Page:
Gestures for Scene
About a year ago I started looking for a solution to gesture recognition for a Pythonista Scene module. At that time, I was able to find the wonderful Gestures module for UI Views by @mikael but I was unable to use this in the Scene module (game). I was also unable to find anything that fit the need at the time, so I began crafting my own bit of code inspired by Gestures but for the Scene module using only Python code and the scene.touches interface (not hooking back into the objC code that the Gestures module uses).
Some of the history of this project can be found at this forum post:
But I am pleased to say that while the code hasn't progressed much since that post, I have now gotten the code broken into individual files (instead of the monolithic code blob posted previously) and put on GitHub here:
Because this continues to be developed completely in my free time, and is fairly low on my priority list at the moment, I am providing this on GitHub in hopes that someone with more free time will take an interest and help me bring this project to completion for others to freely use.
The current status of the project:
By running the code from the gesture_handler.py file, the user gets a Scene in which user touches can be visualized on-screen individually and data about the "gesture" (grouping and movement of the current touches) can be seen at the top of the screen.
Gesture data available:
State (of the recognizer internal state machine)
Number of Touches present
Duration of the "gesture" (seconds)
Translation of the "gesture" (pixels x, pixels y)
Rotation of the "gesture" (degrees)
Scale of the "gesture" (multiplier 1.0 = 100%)
Result of the Recognizer (was the "gesture" recognized, and if so what type)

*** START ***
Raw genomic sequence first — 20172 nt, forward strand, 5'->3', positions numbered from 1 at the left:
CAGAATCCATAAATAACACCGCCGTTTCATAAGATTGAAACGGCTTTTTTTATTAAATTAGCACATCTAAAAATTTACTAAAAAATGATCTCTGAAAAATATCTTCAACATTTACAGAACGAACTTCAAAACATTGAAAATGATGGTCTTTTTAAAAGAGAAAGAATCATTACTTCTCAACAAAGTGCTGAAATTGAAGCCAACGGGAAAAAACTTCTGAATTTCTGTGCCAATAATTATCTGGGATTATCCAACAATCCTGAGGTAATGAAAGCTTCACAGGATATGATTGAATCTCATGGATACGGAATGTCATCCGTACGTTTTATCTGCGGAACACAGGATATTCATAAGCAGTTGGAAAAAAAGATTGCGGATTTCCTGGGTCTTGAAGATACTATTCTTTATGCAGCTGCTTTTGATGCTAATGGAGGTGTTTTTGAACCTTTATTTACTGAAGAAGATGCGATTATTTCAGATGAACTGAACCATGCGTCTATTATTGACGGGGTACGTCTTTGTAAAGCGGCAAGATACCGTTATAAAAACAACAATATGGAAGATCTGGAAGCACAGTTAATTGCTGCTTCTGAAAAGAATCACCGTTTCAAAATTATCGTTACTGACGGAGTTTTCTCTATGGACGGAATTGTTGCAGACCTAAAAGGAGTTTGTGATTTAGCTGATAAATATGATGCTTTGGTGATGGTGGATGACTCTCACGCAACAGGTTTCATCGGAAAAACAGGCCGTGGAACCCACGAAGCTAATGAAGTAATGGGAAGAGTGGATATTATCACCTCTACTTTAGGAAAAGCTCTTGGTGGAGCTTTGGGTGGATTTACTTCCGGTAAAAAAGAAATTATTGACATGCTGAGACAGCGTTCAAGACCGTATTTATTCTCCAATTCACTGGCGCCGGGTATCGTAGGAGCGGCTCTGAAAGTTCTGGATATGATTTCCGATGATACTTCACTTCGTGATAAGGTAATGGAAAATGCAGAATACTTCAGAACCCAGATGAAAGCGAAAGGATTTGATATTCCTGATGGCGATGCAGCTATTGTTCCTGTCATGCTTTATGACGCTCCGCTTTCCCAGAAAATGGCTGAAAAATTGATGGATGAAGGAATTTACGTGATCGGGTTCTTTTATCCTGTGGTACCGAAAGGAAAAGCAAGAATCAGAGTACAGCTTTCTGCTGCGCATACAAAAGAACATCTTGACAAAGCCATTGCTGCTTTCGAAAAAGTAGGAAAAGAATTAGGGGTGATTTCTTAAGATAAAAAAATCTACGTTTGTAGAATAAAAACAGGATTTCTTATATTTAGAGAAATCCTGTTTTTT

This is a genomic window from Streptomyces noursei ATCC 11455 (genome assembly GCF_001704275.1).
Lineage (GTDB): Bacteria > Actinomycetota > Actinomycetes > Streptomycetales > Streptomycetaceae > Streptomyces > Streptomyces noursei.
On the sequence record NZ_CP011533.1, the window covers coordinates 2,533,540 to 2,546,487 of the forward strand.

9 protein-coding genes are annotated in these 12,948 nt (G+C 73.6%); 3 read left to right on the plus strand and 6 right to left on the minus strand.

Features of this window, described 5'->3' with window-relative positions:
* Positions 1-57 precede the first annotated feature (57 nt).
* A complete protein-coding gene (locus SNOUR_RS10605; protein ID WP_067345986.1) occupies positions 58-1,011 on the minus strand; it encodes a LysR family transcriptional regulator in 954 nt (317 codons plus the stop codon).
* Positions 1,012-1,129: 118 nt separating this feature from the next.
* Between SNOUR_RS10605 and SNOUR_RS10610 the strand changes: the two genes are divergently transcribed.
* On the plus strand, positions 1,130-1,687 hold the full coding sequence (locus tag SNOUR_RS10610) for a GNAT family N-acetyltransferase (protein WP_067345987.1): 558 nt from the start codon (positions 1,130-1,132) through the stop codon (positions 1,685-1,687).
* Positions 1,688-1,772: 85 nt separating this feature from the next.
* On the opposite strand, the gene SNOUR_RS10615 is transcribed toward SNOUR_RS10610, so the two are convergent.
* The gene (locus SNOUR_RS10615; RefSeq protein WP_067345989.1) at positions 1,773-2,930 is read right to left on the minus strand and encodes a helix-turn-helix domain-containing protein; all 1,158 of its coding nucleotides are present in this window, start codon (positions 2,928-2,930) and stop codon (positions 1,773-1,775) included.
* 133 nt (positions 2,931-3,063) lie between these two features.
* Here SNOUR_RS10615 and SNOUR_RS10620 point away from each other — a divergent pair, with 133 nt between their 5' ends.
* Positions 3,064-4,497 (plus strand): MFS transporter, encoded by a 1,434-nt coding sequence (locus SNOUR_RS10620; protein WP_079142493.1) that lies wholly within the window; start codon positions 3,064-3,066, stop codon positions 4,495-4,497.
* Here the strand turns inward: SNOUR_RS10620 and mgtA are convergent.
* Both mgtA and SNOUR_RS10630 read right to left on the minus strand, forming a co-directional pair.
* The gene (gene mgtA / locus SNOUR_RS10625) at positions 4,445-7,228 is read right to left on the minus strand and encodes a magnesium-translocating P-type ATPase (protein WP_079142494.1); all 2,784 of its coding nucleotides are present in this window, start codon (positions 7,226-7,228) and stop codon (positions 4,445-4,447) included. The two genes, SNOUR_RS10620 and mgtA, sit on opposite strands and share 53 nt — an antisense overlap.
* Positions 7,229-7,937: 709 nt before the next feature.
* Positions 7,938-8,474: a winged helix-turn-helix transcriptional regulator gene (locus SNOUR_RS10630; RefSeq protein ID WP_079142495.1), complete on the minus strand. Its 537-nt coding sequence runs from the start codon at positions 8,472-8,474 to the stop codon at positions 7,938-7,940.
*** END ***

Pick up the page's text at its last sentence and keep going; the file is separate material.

There is also logging capability built in. To enable it, uncomment the code block near the top of the gesture_handler.py file. The logger dumps quite a bit of data (at least one message per update loop).
My intention for the project is to
(1) Finalize the functionality, making it similar to the Gestures module in that you have an object that, using hook functions placed inside the Scene module's touch_began(), touch_updated(), and touch_ended(), will analyze the touches and when a gesture is recognized will call a user defined callback which was setup on object creation along with the type of gesture to be recognized.
(2) Possibly move some of the recognizer's functionality onto another thread in order to improve performance (I have very little experience with multi-threaded programs in Python / Pythonista)
Currently, I am happy with the math which is analyzing the touches, but the schema for recognizing the "gesture" based on that data is not reliable. If someone would like to help troubleshoot what I have or develop a new / better schema for analyzing the data generated about a grouping of touches to recognize it as a gesture, that would be great!
@dcl, if I remember correctly, the biggest pain with scene and gestures is that touches are only available on the Scene level, and it is a challenge to ”attach” recognizers to individual Nodes in the Scene. Is that right? If yes, is your ambition to do the mapping of touches to Nodes and enable that level of granularity?
The touches are only available at the Scene level (technically the top “Node”) as far as I understand it, yes.
I am not sure if there is currently a way to “attach” recognizers to a given Node at this time, at least not one I could find. And the reason that your Gestures library is incompatible is that the objC calls that it is based on are dependent on a UI object to attach them to, of which there are natively none in a Scene application.